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Robert Louis Stevenson And The Theme Of The Double

The Letter, Issue 13, Summer 1998, Pages 82 - 93


ROBERT LOUIS STEVENSON AND THE THEME OF THE DOUBLE

Hugh Cummins


'Ambivalence, ambiguity, duality, dichotomy, bifurcation - these are the kinds of nouns customary when analysing Stevenson' writes Frank McLynn in a recent biography, noting also that 'the Stevensonian divided self is overdetermined at a number of levels'.[1] Robert Louise Stevenson was born in Edinburgh in 1850 of strict Calvinist parents, and it is this religious background that offers the first clue to his lifelong preoccupation with duality. Calvinism posits a number of radical oppositions, such as predestination and free will, faith and works, grace and nature. In Calvinist terms, the fall of man is so total he is incapable of mitigating, let alone reversing, its sinful effects. Good works and outward manifestations of righteousness are worse than useless if seen as paths to salvation, serving only to mask corrupt wishes and desires. Calvinism as such, embodies a radical suspicion of human motives and a keen awareness of the possibilities of human duplicity. It is perhaps not surprising therefore that some have seen in psychoanalysis its secular equivalent. However, as I hope to indicate, there are other reasons why Stevenson's preoccupation with duality and 'doubles' is of interest to psychoanalysis.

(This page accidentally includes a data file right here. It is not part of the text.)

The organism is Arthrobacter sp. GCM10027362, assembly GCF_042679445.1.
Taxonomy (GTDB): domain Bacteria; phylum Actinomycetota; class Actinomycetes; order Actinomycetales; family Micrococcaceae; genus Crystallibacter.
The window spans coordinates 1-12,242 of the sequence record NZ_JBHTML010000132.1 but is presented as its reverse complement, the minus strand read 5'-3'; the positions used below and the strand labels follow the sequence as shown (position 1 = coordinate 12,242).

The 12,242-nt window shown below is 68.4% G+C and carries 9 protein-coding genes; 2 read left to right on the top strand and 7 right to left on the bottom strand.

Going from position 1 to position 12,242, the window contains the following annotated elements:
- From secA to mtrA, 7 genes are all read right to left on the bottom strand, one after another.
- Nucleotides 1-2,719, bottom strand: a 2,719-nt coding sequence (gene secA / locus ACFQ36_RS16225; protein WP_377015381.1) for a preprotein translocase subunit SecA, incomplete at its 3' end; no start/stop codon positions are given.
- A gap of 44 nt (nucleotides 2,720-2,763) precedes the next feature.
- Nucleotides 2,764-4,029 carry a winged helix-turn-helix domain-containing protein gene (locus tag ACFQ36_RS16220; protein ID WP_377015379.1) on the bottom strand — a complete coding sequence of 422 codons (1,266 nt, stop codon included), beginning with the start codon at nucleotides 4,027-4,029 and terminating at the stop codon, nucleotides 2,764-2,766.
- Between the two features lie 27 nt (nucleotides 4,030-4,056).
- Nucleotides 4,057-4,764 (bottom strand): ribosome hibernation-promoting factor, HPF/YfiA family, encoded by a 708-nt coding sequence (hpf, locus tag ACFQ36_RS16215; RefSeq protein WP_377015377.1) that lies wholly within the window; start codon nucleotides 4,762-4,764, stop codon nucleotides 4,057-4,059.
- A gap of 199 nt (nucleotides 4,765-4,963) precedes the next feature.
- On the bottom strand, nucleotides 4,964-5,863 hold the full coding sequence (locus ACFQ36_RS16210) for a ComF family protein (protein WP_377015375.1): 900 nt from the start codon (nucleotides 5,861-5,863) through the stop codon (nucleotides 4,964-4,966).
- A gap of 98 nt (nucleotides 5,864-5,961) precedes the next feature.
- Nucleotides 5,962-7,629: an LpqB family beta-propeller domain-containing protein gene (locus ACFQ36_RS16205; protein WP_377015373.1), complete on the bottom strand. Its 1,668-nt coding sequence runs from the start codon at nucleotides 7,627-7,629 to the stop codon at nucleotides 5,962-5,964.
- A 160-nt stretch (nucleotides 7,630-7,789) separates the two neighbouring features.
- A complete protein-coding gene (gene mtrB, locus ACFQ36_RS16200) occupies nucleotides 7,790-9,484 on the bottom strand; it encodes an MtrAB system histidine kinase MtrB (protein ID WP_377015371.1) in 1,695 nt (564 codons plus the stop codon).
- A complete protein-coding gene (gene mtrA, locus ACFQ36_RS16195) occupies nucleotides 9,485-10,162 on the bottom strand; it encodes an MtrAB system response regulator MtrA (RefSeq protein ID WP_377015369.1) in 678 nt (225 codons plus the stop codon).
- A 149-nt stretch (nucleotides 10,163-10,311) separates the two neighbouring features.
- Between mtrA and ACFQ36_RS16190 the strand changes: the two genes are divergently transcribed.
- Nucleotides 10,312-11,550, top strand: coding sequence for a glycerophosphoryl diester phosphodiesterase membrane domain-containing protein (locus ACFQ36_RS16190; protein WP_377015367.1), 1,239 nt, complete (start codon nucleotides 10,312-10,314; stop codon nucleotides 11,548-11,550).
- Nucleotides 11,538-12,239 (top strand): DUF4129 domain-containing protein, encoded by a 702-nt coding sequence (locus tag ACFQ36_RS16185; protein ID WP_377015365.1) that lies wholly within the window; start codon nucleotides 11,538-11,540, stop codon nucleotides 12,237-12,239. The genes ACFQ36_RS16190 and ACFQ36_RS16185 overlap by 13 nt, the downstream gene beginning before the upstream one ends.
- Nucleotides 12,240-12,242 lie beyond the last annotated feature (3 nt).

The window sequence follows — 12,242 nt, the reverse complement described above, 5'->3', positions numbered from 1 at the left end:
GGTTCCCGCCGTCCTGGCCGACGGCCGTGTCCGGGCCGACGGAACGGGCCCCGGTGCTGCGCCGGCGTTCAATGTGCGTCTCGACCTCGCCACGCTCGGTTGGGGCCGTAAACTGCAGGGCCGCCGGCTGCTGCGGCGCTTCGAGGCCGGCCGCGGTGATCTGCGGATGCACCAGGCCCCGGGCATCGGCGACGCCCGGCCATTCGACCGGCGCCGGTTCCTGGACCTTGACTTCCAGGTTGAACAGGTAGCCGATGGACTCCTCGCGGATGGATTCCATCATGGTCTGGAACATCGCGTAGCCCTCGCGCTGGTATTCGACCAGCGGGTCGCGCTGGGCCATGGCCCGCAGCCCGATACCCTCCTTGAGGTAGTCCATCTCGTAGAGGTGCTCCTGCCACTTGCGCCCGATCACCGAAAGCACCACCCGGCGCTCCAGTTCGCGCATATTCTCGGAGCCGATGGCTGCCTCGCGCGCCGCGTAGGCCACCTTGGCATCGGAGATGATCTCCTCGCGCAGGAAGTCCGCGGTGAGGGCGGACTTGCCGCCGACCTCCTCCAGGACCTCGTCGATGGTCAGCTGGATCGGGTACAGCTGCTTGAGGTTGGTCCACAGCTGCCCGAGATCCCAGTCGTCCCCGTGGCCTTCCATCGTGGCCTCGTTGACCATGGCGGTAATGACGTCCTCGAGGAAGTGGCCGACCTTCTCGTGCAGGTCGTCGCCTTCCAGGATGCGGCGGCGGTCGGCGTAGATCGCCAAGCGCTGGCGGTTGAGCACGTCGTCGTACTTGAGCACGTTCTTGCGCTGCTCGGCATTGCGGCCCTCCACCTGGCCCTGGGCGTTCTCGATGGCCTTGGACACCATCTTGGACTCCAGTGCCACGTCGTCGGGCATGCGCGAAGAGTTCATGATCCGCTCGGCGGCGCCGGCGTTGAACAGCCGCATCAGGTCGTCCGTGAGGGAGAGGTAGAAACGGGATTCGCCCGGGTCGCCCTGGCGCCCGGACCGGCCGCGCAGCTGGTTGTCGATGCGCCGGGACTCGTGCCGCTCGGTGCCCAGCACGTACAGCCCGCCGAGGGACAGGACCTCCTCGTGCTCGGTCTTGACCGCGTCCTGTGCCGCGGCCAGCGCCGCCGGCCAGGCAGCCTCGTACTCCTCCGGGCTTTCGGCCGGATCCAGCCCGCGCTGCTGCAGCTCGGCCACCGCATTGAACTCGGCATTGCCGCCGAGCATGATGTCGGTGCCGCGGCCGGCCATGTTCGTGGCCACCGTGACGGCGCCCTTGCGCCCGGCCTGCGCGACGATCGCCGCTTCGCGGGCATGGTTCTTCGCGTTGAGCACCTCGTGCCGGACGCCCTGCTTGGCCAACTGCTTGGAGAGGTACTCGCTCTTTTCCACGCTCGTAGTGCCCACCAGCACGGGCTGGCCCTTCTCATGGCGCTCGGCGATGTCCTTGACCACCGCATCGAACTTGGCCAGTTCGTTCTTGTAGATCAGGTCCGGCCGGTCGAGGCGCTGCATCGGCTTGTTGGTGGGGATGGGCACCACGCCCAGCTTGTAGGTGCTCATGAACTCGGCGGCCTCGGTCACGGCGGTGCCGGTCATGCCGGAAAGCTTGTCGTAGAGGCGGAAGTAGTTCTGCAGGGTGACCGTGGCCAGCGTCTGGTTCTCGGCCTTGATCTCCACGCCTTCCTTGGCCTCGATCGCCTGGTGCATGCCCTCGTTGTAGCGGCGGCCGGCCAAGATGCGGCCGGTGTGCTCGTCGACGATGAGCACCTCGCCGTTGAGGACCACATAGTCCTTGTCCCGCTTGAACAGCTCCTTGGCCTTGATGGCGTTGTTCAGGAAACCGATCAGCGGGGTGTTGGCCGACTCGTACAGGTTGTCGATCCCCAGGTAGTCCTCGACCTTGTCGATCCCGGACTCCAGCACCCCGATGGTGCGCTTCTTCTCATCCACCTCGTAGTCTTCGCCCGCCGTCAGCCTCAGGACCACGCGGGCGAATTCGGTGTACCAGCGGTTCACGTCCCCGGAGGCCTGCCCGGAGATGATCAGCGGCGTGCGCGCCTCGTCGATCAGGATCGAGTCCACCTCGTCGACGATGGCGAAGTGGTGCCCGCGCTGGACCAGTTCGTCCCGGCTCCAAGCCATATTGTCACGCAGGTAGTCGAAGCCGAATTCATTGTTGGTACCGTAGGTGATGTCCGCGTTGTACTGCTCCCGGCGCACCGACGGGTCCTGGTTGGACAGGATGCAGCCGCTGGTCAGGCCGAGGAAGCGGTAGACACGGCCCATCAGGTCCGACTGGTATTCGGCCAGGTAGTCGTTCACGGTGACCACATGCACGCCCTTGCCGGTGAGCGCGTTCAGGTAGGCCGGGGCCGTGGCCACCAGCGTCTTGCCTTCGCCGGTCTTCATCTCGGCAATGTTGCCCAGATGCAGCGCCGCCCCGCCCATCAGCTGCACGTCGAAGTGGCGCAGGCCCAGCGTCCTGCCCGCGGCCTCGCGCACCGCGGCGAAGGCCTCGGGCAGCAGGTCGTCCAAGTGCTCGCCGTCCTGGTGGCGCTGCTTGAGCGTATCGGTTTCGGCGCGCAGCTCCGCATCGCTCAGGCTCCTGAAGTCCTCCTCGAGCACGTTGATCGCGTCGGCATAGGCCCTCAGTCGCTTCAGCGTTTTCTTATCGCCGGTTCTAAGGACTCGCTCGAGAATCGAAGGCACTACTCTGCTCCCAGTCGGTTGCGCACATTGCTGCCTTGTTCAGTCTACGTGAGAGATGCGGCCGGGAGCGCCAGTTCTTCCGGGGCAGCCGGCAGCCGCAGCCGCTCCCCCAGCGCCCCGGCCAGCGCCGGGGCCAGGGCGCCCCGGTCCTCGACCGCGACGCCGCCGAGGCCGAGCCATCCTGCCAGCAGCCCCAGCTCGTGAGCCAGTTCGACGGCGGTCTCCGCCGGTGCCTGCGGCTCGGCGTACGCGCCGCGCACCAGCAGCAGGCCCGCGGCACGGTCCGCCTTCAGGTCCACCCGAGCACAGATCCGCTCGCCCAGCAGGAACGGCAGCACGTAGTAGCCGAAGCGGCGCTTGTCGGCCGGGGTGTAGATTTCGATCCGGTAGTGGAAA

Towards the end of 1885, in the space of ten weeks, Stevenson's most sustained meditation on the double theme was 'conceived, written, rewritten, and re-rewritten',[2] to be published the following January. In his essay A Chapter on Dreams, he traces the origins of The Strange Case of Dr. Jekyll and Mr. Hyde to a dream that supplied him with two key scenes for the novella. In the same essay he acknowledges what he calls his 'Brownies' as the unconscious springs of his inspiration. The Brownies are 'the little people who manage a man's internal theatre'[3] and provide, in the form of dreams, ready-made plots for novels and stories. Stevenson speaks of 'a double-life, one of the day and one of the night', and it is the managers of this night-life that supplant the Cartesian 'cogito' and enable him to be a writer:

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